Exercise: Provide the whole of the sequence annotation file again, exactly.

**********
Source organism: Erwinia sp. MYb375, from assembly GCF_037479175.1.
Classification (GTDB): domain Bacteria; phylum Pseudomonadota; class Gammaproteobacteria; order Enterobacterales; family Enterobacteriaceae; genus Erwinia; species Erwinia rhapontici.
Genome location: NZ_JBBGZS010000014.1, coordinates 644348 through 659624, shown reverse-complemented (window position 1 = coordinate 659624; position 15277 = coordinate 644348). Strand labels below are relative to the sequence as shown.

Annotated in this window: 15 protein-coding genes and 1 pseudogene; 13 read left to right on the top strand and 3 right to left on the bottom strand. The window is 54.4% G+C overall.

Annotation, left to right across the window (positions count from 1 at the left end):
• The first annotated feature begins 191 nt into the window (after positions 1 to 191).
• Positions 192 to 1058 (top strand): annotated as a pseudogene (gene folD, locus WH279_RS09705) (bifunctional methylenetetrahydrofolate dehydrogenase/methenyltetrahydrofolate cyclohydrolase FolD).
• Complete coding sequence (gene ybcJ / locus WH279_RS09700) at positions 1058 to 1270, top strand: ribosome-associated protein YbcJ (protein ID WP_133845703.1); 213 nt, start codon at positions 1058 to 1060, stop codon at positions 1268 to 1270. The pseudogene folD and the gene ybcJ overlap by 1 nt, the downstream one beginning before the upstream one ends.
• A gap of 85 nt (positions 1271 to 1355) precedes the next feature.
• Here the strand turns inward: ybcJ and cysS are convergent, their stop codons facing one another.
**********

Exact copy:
Source organism: Erwinia sp. MYb375, from assembly GCF_037479175.1.
Classification (GTDB): domain Bacteria; phylum Pseudomonadota; class Gammaproteobacteria; order Enterobacterales; family Enterobacteriaceae; genus Erwinia; species Erwinia rhapontici.
Genome location: NZ_JBBGZS010000014.1, coordinates 644348 through 659624, shown reverse-complemented (window position 1 = coordinate 659624; position 15277 = coordinate 644348). Strand labels below are relative to the sequence as shown.

Annotated in this window: 15 protein-coding genes and 1 pseudogene; 13 read left to right on the top strand and 3 right to left on the bottom strand. The window is 54.4% G+C overall.

Annotation, left to right across the window (positions count from 1 at the left end):
• The first annotated feature begins 191 nt into the window (after positions 1 to 191).
• Positions 192 to 1058 (top strand): annotated as a pseudogene (gene folD, locus WH279_RS09705) (bifunctional methylenetetrahydrofolate dehydrogenase/methenyltetrahydrofolate cyclohydrolase FolD).
• Complete coding sequence (gene ybcJ / locus WH279_RS09700) at positions 1058 to 1270, top strand: ribosome-associated protein YbcJ (protein ID WP_133845703.1); 213 nt, start codon at positions 1058 to 1060, stop codon at positions 1268 to 1270. The pseudogene folD and the gene ybcJ overlap by 1 nt, the downstream one beginning before the upstream one ends.
• A gap of 85 nt (positions 1271 to 1355) precedes the next feature.
• Here the strand turns inward: ybcJ and cysS are convergent, their stop codons facing one another.